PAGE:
High-class call girls billed to Mastercard. A psychic thirteen year-old drop-out with a passion for Talking Heads. A hunky matinee idol doomed to play dentists and teachers. A one-armed beach-combing poet, an uptight hotel clerk. Another man caught in the web of this mayhem. Combining this offbeat cast of characters with Murakami's idiosyncratic prose it is an assault on all the senses, a murder mystery that is also philosophical speculation, and a dark fable of advanced capitalism.
Sequel to A Wild Sheep Chase, picking up the nameless narrator four years after he lost the woman with the beautiful ears in Hokkaido. Now, in his dreams, she summons him back there. This time he becomes involved with a bespectacled receptionist, a 13-year-old girl, a one-armed poet, two hookers and a matinee idol, all linked by supernatural experiences and a murder mystery. Apart from the Hokkaido hotel, the locations are Tokyo (it helps to have a street map handy) and Hawaii. As always in Murakami's work, there is a lot of consumption, especially drinking; anomie, both acute and free-floating; and naff rock-band name checks. The story unfolds slowly and repetitively, the cuteness is sometimes forced, and the metaphysical message amounts to little more than the title injunction, but the author has a plangent charm all his own. Alas, the translator is Alfred Birnbaum again. First published in Japan 1988. (Kirkus UK)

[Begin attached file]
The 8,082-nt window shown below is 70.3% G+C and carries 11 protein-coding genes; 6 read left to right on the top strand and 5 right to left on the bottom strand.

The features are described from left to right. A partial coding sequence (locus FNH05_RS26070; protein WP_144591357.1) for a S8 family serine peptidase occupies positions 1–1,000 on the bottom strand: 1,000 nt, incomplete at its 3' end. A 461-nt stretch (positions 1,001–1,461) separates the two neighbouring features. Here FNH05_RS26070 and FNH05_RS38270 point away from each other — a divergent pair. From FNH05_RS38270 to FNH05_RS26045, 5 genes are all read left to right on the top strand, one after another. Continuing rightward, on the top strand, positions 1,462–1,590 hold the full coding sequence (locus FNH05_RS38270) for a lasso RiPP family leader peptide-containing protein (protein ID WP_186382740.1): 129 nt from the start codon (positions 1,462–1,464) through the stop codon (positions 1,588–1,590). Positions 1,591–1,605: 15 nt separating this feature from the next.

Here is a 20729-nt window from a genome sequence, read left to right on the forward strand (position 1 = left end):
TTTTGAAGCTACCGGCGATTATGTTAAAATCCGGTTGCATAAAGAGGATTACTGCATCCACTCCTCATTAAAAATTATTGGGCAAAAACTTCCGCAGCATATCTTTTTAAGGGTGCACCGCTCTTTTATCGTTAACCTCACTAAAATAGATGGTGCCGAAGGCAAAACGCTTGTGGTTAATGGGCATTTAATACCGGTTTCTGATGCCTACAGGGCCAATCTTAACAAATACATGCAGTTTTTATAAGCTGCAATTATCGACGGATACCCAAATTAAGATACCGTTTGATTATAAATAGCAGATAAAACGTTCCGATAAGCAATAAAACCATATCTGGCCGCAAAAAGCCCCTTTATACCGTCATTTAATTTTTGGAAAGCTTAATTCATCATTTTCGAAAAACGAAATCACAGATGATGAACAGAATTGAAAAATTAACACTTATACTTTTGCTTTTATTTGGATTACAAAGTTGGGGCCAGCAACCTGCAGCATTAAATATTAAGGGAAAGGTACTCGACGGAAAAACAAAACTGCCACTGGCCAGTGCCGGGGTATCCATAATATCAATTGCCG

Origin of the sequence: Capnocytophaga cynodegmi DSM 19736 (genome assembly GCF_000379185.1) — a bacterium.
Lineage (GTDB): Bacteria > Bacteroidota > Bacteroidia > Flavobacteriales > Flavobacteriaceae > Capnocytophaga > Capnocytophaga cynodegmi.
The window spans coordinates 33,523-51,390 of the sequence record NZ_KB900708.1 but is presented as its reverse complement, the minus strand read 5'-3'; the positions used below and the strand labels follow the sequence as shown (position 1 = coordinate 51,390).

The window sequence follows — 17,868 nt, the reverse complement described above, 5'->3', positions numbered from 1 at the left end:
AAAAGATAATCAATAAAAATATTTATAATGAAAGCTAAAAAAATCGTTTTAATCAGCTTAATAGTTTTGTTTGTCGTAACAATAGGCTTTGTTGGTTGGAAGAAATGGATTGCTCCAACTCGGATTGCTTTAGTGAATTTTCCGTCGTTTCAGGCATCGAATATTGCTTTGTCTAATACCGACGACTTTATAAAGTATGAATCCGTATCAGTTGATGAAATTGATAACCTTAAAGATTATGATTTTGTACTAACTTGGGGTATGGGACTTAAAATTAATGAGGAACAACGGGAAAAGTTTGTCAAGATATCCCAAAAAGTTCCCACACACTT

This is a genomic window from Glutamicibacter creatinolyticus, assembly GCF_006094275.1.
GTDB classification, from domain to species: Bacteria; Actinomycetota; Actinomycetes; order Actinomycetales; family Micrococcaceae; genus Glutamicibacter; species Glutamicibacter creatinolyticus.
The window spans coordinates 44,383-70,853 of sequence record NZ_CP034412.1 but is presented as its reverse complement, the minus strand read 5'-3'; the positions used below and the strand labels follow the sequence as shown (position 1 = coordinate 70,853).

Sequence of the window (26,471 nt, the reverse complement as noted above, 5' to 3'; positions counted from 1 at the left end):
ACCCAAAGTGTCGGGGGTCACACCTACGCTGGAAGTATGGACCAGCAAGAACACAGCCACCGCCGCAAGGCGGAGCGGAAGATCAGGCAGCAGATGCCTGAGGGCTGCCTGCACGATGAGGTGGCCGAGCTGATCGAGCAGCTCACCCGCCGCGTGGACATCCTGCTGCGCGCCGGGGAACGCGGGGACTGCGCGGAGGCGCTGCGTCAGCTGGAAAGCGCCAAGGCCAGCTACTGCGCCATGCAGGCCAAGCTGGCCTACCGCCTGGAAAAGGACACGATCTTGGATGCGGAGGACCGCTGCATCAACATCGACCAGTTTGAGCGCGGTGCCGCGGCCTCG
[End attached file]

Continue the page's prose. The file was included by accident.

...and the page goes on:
Number Of Pages: 400
Published: April 2003
Publisher: Random House
Dimensions (cm): 19.8 x 13.0 x 2.6
Weight (kg): 0.28